Monday, May 19, 2008

Book Review: “Babylon by Bus” by Ray Lemoine and Jeff Neumann

If you have visited Fenway Park in the past decade, then you are well aware of the colorful T-shirts that are hawked outside the Park. The “YANKEES SUCK” T-shirts are part of the soft underbelly of the culture of Red Sox Nation. I find the phrase and Red Sox fans’ continued use of the phrase to be sophomoric, at best. But, it is what it is, and it is part of the Fenway experience.

The two young ne’er-do-wells who conceived of the T-shirt franchise are Ray Lemoine and Jeff Newman. They made a lot of money selling those souvenirs of the Red Sox–Yankees rivalry, and decided to travel the world. If you are a rich, young Red Sox fan, what constitutes the ultimate “Road Trip”? Their peregrinations led them eventually to Iraq in 2004, in the early days of the U.S. occupation of Baghdad. They found work volunteering for a non-government agency that was set up to serve as a liaison between the Coalition Provision Authority (CPA) and the Iraqi people. From their unique perspective, they observed and wrote about the initial stages of the U.S. efforts to bring order out of the chaos of the post-Saddam era. In collaboration with Donovan Webster, they assembled their thoughts into the book, Babylon by Bus.” Their account provides an interesting counterpoint to the memoirs I have read and recounted in the pages of The White Rhino Report.

These hard-drinking sons of the counter culture offer their unique perspective on what they observed on the ground in Baghdad. A quotation on the book’s dust jacket sums up very well the zeitgeist of this book:

“If Iraq is a Shakespearean tragedy, Babylon by Bus’ is its Rosencrantz and Guildenstern Are Dead, without the funny ending.”

Their route to Iraq took them through Israel and included dangerous encounters with Israeli security officials as they attempted to visit Nablus in the Palestinian West Bank. Their brief sojourn in Israel was memorable and prompted an observation that I found intriguing:

“This experience was about as far away as a person could get from the Israel Jeff had experienced with his grandmother and her church tour group. His three days with them in Jerusalem and over to Qum’Ran and Ein Gedi hid many truths about this place and its always rolling conflict. In the American Church Tour Version of Israel, a strange fusion of evangelical Christianity and Zionism, all Arabs are reduced to being street peddlers, friendly waiters, and the smiling face of Holy Land souvenir shops.” (Page 21)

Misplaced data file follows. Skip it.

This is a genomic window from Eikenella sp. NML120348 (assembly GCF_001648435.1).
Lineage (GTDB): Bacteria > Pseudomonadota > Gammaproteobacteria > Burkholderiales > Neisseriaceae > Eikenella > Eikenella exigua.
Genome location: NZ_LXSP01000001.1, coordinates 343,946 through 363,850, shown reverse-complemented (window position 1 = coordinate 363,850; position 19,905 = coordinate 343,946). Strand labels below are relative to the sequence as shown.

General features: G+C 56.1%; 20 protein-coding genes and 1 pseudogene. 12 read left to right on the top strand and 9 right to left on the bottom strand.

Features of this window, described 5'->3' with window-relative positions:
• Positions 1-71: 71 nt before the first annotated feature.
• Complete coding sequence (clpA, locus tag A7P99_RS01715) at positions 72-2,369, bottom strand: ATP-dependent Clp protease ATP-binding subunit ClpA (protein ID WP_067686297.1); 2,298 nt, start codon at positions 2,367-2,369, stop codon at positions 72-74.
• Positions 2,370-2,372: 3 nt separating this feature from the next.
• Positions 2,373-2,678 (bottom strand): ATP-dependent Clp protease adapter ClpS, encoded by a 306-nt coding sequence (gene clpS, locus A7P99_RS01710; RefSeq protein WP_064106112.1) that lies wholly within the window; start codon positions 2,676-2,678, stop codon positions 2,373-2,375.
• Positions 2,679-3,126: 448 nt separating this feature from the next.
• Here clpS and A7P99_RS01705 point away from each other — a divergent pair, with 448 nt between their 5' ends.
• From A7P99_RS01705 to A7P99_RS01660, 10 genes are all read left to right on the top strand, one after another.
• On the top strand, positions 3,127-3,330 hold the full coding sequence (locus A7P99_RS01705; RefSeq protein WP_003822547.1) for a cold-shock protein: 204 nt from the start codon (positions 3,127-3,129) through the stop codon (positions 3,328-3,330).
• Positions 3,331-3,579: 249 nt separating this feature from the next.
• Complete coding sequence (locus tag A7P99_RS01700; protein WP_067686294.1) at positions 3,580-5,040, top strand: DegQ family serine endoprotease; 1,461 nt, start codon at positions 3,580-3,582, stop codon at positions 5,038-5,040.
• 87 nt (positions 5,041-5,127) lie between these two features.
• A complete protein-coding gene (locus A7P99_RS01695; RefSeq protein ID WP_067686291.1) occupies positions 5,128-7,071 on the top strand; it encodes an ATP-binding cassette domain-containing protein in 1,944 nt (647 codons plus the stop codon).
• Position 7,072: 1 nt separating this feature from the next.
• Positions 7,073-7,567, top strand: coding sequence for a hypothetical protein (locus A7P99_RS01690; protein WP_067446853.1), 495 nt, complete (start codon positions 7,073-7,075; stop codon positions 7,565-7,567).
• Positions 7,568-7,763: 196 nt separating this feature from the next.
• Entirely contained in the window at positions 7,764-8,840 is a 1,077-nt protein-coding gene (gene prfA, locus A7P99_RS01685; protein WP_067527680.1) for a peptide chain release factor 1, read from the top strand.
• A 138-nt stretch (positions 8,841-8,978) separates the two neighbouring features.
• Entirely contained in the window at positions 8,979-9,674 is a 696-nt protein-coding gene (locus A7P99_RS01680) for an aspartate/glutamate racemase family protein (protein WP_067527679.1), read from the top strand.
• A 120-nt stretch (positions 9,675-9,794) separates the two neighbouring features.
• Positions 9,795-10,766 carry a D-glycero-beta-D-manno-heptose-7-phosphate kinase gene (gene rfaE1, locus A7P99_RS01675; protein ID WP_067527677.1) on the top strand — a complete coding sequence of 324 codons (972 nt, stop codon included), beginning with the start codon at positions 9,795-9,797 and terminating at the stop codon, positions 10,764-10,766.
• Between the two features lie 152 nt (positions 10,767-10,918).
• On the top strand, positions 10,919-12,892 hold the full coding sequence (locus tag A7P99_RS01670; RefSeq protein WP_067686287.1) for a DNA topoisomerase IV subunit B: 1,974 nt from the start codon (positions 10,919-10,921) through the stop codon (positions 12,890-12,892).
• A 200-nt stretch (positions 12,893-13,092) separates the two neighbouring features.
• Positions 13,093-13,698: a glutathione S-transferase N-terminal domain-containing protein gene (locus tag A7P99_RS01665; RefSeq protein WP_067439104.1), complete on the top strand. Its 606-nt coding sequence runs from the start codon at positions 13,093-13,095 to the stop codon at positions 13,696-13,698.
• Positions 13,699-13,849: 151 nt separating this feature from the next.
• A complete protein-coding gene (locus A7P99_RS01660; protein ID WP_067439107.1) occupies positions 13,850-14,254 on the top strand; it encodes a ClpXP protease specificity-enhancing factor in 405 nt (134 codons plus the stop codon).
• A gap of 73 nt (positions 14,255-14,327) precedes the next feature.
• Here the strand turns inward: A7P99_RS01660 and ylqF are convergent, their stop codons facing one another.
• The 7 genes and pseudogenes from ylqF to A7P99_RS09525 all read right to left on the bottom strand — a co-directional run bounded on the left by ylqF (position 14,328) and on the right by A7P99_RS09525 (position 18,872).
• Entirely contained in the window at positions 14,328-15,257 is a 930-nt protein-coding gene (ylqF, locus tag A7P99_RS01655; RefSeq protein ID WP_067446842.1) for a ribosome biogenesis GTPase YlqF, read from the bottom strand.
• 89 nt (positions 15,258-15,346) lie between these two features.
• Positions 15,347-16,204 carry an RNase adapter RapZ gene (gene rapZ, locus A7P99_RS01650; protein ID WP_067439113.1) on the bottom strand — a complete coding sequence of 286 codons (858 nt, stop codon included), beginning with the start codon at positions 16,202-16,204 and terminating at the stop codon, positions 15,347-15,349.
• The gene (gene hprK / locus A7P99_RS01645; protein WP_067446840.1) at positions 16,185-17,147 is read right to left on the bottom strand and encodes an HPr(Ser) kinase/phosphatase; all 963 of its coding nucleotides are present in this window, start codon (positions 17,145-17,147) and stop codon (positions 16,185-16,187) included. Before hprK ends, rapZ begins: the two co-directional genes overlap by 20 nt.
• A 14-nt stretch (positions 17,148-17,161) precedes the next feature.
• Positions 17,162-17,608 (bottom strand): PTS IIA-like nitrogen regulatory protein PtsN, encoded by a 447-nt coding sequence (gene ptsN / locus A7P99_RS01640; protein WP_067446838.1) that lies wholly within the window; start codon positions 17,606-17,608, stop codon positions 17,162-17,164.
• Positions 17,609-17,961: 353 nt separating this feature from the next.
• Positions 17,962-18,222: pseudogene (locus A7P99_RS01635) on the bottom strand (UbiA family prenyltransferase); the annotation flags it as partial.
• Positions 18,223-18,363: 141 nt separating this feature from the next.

Ray and Jeff eventually made their way via Amman, Jordan to Baghdad, where they were offered lodging and an opportunity to volunteer for a fledgling NGO called the Iraqi Assistance Center (IAC). For these “Kings of New Englandliving in Baghdad’s Green Zone, Red Sox sensibilities would often obtrude themselves upon the dusty landscape of daily living:

“The Green Zone was a constant reminder of 9/11, right down to the offices and desks of soldiers and civilians. Among them, ‘Wanted Dead or Alive: Bin Laden’ posters were the most popular. Jeff hung up a picture of Sox slugger Manny Ramirez to lighten the mood.” (Page 68)

A case of Manny being Mahdi!

The book is a loosely woven fabric that highlights massive confusion and bureaucratic gridlock interspersed with inspiring vignettes of individual courage, humanity and good will. Ray and Jeff at one point were responsible for overseeing the distribution of a warehouse full of items intended to help the Iraqi people to improve their quality of life. Their stories of adventure and quixotic misadventure in trying to find the right allies in setting up this distribution network are among the most entertaining and the most disturbing in the book. Their non-profit endeavors led them to the boiling cauldron that is Fallujah.

I will share their commentary on their experience of Fallujah as a way of summarizing their overall thesis for this book:

“In 1920, Fallujah had provided the spark in Iraq’s nationwide uprising against the British, with the initial fighting costing five hundred British lives and six thousand Iraqi ones, prompting Arabist T.E. Lawrence to later write:

‘The people of England have been led in Mesopotamia into a trap . . . it will be hard to escape with dignity and honor. Things have been far worse than we have been told, our administration more bloody and inefficient than the public knows. It is a disgrace to our imperial record and may soon be too inflamed for any ordinary cure. We are today not far from a disaster. Our unfortunate troops . . . under hard conditions of climate and supply are policing an immense area, paying dearly every day in lives for the willfully wrong policy of the civil administration in Baghdad.’

Did America’s leaders think she was exempt from history?” (Page 137)

If Lemoine and Neumann were to design a T-shirt that would succinctly offer their commentary of the mismanagement of resources they observed in Baghdad during the inchoate stage of the occupation of Baghdad, the T-shirt might read:


We might not agree with their assessments, but through their sweat and months of volunteer activities on the ground in Baghdad, Lemoine and Neumann have earned the right to offer their experiences and observations.



Anonymous said...

Thanks Al, your review means a lot. Fuck Jeter. Best, Ray LeMoine

Anonymous said...

Cant wait to read this book ps go yankees